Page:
#StartYourStory is an ongoing series that explores storytelling lessons from popular media and how we can apply them to branding our organizations and businesses.
It’s funny—some people label themselves as Storytellers and some people label themselves as Definitely Not Storytellers. Our job as communications consultants and storytellers is to help clients understand that they are in fact storytellers—we just need to find the right way to tell their story.
Some clients tell their stories quickly, glossing over details that we need to coax out to give texture and substance to their tale. Others can give the 20-hour, 8-movie Harry Potter series a run for its money, and we have to distill the story down until it is short and easy to understand. Some clients think in visuals while others think in numbers and data, and we have to translate this into a narrative.
Bottom line, #TeamMoonsail sees stories everywhere, and everyone as a storyteller.
I recently read an article about babies’ brains being wired to understand and learn any language during infancy, but this ability to discern different sounds goes away if they are only exposed to one language. That got me thinking about whether that was the same for the skill of storytelling. We’re constantly surrounded by stories — on the news, radio, internet, and from friends and family. But sometimes we don’t recognize them as stories, and we tell ourselves that cranking out formulaic reports and spreadsheets means we’re not storytellers. Just as language shapes the way we think — from perceiving colors to feeling emotions to describing time and space and experiences in relation to ourselves — whether we see ourselves as storytellers and how often we practice storytelling impacts the quality of the stories we tell.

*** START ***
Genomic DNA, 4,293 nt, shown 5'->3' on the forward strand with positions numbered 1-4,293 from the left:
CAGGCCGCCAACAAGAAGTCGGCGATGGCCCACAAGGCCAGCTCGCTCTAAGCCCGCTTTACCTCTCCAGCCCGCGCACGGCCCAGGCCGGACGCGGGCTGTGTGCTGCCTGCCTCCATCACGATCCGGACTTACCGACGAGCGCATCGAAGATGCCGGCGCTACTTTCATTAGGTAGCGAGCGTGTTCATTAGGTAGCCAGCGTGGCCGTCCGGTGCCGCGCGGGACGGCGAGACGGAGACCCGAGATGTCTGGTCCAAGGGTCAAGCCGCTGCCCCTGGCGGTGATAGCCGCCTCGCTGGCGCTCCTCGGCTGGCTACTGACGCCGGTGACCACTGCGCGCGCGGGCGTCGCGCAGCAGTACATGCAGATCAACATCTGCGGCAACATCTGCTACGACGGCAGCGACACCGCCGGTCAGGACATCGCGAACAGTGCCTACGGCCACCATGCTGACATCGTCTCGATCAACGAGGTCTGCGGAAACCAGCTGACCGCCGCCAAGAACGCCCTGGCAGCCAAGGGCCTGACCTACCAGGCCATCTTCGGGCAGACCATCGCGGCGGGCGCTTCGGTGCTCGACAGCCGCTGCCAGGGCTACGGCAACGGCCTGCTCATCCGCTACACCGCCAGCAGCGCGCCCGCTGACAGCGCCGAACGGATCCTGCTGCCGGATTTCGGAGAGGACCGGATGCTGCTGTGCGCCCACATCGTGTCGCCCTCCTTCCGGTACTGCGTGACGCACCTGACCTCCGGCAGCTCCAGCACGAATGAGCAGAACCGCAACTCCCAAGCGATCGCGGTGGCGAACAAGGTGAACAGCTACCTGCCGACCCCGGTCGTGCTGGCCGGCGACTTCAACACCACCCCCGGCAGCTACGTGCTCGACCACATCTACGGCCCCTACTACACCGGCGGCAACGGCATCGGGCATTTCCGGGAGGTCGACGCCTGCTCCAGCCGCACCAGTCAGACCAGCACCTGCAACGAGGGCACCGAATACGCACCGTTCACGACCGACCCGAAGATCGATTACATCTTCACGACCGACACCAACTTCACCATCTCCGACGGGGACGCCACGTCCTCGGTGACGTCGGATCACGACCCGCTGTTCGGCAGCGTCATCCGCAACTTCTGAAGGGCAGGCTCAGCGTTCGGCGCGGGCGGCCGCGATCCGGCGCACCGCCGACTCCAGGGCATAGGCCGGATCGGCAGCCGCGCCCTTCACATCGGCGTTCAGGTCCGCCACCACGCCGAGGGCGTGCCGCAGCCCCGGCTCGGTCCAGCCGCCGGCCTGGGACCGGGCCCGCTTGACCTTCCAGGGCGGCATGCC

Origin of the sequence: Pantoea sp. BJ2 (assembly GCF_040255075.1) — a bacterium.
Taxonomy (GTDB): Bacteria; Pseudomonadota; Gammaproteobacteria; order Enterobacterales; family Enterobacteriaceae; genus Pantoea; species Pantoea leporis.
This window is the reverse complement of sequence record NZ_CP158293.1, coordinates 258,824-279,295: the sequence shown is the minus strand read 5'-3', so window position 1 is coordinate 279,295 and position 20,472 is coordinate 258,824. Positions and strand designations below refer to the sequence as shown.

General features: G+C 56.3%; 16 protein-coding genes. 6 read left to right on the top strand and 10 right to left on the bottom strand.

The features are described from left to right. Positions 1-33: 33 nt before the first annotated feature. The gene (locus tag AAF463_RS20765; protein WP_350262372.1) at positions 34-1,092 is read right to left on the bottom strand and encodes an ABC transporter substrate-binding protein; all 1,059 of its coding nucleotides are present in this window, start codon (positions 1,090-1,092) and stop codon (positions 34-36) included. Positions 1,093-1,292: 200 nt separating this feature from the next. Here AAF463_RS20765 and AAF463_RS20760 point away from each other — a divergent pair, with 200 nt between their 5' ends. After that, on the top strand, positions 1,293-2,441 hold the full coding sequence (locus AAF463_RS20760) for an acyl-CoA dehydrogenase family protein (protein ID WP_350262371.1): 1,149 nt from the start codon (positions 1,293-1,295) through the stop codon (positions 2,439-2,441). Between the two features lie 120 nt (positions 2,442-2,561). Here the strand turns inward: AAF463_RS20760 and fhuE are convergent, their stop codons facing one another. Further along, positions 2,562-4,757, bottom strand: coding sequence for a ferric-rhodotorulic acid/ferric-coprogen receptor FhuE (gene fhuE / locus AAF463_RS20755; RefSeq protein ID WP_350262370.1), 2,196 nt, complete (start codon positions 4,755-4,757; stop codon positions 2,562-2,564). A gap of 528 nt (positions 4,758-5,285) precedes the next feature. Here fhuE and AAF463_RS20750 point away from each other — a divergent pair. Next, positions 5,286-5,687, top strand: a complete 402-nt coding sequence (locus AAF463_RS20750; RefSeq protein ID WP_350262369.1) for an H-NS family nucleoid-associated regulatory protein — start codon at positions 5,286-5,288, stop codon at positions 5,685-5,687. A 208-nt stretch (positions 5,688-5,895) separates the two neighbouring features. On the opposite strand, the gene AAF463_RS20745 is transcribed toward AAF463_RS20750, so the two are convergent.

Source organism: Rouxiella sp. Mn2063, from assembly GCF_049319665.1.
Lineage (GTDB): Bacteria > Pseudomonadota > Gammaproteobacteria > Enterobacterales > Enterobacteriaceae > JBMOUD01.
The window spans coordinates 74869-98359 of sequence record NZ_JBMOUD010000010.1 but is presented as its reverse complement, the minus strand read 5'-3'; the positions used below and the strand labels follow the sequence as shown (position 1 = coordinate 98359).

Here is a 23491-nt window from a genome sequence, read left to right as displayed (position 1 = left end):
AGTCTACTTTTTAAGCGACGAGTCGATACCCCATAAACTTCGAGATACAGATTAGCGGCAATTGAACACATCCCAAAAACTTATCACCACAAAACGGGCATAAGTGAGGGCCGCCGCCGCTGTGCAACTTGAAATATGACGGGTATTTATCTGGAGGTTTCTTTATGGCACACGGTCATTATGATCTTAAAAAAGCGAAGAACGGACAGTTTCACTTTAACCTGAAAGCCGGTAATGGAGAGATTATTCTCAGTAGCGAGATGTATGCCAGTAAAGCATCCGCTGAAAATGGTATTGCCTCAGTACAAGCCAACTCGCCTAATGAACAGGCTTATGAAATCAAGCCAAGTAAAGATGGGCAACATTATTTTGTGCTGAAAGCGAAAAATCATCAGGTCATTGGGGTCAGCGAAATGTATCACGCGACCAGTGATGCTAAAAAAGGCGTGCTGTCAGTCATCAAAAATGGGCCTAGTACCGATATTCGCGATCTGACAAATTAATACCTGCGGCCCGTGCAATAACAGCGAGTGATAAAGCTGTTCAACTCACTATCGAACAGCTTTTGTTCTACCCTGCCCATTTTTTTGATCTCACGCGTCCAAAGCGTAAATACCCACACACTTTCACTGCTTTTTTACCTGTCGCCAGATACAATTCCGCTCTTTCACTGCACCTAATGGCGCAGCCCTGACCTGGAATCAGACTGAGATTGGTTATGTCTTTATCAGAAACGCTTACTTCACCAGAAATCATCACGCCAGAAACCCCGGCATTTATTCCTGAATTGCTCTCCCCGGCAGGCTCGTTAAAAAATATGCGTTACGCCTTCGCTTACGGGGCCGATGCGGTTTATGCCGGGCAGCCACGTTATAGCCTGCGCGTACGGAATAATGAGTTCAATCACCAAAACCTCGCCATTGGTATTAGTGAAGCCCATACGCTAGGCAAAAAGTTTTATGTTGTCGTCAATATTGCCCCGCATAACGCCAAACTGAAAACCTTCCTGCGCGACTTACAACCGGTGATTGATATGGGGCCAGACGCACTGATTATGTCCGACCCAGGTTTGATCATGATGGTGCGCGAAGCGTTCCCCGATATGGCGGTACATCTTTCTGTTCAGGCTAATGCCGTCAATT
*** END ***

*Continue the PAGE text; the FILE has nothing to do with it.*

Humans are wired to tell stories — from cave drawings to campfire stories, tribal oral histories passed down reverently to casual updates over coffee with friends — storytelling is what we do. We just need to practice thinking in story. What’s the lede? What details should be edited out or enhanced? We need to practice looking for opportunities to infuse storytelling in our lives: from out of office messages to reports, any place could be a chance for you to practice your storytelling, especially if you’re in an industry or job where creativity isn’t explicitly in your job description.
So, to all the storytellers out there, whether you consider yourself one or not, start thinking in story and #StartYourStory.
After all, we are the stories we tell ourselves.